Painting believed to be worth millions found in Des Moines closet
A Des Moines art center, by sheer luck, found a masterpiece stashed in a closet
"Two years ago, President's Day weekend, I was looking for some civil war flags," said Robert Warren, executive director of Hoyt Sherman Place.
Warren found the painting in the flower closet on the balcony level, tucked between a table and the wall. Belgian master Otto Van Veen painted "Apollo and Venus" in the late 1500s.
"I noticed the bottom half of Apollo and Venus. Pulled it out from behind the table and noticed on the back of it there was an auction sticker," Warren said. "I was a little surprised because it`s a wood panel painting. I didn't really know much about it until I looked at the back of it and I could see the webbing and then the contents of the front was so badly damaged and there were water stains on it, in a room filled with junk. I had no idea that it was as valuable as it turned out to be."
The painting's exact value remains a mystery.
"Otto van Veen, the artist, is in every major museum, the Louvre, the Portrait gallery, the Rubens estate, and the paintings that have been sold have been valued between $4-million and $17-million."
Warren said there are no plans to sell the painting. Instead, it will be displayed as part of the permanent collection in the Hoyt Sherman Gallery.
"We have a spot picked out for it. We're just in the process of finishing the installation," Warren said.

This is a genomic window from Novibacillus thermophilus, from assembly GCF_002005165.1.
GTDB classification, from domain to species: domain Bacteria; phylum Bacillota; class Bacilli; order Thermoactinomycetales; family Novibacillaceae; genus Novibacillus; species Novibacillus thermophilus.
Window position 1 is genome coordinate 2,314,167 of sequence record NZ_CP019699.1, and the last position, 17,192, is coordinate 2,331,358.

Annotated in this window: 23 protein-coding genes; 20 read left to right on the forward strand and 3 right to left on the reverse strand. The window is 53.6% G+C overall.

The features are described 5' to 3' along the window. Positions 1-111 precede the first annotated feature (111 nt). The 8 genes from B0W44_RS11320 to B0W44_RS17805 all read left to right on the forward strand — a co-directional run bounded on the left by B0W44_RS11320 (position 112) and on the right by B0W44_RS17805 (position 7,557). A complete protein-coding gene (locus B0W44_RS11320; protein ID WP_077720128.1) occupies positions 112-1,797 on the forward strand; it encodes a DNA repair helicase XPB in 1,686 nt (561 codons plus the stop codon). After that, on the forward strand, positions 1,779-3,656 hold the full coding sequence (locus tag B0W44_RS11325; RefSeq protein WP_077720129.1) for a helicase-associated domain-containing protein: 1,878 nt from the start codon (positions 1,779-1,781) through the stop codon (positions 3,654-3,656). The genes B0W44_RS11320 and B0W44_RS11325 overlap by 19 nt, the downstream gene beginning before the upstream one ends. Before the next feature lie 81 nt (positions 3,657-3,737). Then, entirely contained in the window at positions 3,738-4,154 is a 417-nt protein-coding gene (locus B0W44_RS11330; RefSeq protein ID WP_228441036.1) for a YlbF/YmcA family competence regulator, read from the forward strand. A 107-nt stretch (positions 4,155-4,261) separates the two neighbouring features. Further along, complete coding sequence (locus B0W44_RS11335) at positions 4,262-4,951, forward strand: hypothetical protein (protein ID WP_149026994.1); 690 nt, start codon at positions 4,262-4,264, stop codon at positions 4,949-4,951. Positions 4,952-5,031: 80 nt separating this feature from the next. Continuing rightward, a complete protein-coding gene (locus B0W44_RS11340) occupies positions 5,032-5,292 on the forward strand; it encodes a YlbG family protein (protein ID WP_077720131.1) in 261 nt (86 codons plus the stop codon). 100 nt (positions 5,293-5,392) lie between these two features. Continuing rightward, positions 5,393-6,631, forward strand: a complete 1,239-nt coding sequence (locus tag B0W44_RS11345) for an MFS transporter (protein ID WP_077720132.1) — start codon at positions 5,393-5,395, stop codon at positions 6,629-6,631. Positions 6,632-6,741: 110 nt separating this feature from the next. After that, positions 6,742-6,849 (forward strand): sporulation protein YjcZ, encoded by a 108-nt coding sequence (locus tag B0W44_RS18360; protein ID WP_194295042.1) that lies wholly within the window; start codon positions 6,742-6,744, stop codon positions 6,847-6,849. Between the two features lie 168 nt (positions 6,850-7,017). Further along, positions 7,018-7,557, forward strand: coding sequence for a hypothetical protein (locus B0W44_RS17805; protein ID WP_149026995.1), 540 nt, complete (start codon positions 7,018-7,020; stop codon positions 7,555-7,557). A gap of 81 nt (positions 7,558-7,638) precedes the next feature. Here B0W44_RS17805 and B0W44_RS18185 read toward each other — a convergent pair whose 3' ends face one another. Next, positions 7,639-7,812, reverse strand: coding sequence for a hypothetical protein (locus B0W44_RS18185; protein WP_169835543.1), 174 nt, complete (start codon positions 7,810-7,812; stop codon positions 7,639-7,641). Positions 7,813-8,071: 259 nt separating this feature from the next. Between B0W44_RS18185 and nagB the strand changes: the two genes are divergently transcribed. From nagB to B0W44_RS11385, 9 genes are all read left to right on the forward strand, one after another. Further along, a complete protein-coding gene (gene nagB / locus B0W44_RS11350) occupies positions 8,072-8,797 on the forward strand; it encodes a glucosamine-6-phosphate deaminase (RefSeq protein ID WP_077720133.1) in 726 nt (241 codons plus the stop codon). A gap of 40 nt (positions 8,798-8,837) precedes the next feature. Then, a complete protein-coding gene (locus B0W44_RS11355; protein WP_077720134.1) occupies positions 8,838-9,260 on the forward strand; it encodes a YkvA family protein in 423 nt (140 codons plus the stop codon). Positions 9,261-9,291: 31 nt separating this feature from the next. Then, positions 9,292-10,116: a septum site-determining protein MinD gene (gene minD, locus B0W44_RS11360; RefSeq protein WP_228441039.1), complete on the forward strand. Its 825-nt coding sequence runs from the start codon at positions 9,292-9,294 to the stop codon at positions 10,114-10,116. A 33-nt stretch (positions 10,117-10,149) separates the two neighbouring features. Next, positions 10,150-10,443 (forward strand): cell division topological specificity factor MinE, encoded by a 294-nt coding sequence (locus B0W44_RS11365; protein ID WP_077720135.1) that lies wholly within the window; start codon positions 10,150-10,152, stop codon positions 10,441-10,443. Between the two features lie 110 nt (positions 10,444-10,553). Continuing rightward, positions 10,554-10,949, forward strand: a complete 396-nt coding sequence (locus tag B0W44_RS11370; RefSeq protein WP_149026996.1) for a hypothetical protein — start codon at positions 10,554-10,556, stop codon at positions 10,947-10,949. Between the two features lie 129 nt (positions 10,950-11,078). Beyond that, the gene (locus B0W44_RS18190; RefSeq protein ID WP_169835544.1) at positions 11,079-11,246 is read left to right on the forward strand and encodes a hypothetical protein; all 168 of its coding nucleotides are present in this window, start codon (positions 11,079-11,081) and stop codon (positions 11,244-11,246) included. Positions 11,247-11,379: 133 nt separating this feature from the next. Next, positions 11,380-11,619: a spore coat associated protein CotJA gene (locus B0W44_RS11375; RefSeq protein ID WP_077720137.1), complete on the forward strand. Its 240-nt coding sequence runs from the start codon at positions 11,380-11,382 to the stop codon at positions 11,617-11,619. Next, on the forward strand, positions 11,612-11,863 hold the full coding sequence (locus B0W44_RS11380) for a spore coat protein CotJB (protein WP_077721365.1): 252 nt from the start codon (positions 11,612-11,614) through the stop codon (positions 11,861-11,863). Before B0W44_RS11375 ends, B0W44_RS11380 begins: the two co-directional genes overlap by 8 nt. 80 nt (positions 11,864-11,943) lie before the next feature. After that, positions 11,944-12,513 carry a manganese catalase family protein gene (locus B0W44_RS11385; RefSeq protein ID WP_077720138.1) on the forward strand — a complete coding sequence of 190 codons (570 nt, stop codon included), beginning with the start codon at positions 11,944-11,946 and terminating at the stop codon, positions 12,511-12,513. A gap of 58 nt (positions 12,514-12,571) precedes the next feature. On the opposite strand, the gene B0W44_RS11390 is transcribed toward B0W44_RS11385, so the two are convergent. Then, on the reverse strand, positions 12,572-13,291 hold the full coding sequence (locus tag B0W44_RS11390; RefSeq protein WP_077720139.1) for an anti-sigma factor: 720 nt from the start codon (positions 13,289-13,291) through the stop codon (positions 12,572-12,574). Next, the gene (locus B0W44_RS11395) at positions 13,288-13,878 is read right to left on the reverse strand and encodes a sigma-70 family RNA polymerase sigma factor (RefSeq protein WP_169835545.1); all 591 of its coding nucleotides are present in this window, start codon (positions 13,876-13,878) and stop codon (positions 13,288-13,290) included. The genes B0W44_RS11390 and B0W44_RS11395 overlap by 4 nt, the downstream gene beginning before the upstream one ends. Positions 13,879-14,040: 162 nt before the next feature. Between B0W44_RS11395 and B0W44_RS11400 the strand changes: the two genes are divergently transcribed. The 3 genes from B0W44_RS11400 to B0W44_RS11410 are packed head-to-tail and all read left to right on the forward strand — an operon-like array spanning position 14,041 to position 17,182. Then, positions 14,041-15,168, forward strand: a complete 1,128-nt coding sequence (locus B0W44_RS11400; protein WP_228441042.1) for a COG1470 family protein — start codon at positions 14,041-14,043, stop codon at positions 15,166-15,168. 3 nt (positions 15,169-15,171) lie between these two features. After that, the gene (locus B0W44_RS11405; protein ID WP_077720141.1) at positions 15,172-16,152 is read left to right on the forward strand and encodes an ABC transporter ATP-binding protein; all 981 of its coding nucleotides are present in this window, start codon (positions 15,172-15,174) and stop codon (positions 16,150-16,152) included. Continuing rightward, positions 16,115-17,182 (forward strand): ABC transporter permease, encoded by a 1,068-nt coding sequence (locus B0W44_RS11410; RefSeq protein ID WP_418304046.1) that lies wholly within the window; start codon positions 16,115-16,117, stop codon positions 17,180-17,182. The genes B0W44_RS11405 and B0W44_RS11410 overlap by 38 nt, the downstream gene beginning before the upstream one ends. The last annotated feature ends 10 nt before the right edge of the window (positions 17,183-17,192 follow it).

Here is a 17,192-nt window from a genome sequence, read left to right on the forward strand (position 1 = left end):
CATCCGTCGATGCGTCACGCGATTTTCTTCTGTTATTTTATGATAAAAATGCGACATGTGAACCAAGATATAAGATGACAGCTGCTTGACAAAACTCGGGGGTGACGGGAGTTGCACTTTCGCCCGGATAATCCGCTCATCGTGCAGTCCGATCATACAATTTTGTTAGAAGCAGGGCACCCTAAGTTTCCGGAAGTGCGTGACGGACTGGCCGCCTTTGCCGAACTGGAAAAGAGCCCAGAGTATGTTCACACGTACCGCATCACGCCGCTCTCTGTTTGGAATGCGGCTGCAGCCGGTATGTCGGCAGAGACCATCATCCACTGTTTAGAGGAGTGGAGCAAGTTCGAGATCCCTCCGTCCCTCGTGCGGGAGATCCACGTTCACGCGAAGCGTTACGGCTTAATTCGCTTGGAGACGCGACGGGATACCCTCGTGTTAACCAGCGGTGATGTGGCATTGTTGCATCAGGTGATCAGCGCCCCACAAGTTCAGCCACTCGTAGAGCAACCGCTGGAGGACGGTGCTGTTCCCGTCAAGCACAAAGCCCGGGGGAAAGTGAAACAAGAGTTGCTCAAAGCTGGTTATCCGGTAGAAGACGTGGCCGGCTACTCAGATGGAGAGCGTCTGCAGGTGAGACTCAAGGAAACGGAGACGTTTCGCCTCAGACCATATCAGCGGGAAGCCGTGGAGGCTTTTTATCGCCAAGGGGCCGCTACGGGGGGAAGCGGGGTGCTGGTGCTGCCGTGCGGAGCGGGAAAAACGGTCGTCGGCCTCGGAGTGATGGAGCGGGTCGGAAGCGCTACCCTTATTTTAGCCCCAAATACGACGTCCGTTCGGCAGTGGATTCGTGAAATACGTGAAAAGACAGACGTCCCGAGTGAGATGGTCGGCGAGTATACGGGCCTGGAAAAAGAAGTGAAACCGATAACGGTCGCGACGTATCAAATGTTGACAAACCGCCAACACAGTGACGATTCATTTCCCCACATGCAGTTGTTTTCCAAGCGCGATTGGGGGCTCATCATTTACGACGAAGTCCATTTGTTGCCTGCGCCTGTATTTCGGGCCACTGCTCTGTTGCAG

As to why the painting has remained hidden away all these years, Warren said he believes the content of the painting was simply too risque for the Des Moines Women's Club when they received it in the early 1920s.
"Apollo has his tunic lifted up, exposing his thigh. Cupid is in there with her arrow. The mountain of love is what's she's painting and he's feeding her a tray of oysters, so it's very suggestive. There's jewelry dripping all over the furniture so in that era it was symbolic of before you rose to Heaven you had this earthly epiphany of your soul, and nudity was the beauty that led you to eternity."
A conservator in Chicago helped restore the painting.
"Apollo and Venus" was displayed at New York's Metropolitan Museum of Art in 1800s. The family that owned the painting later moved to Des Moines and donated it to the Woman's Club.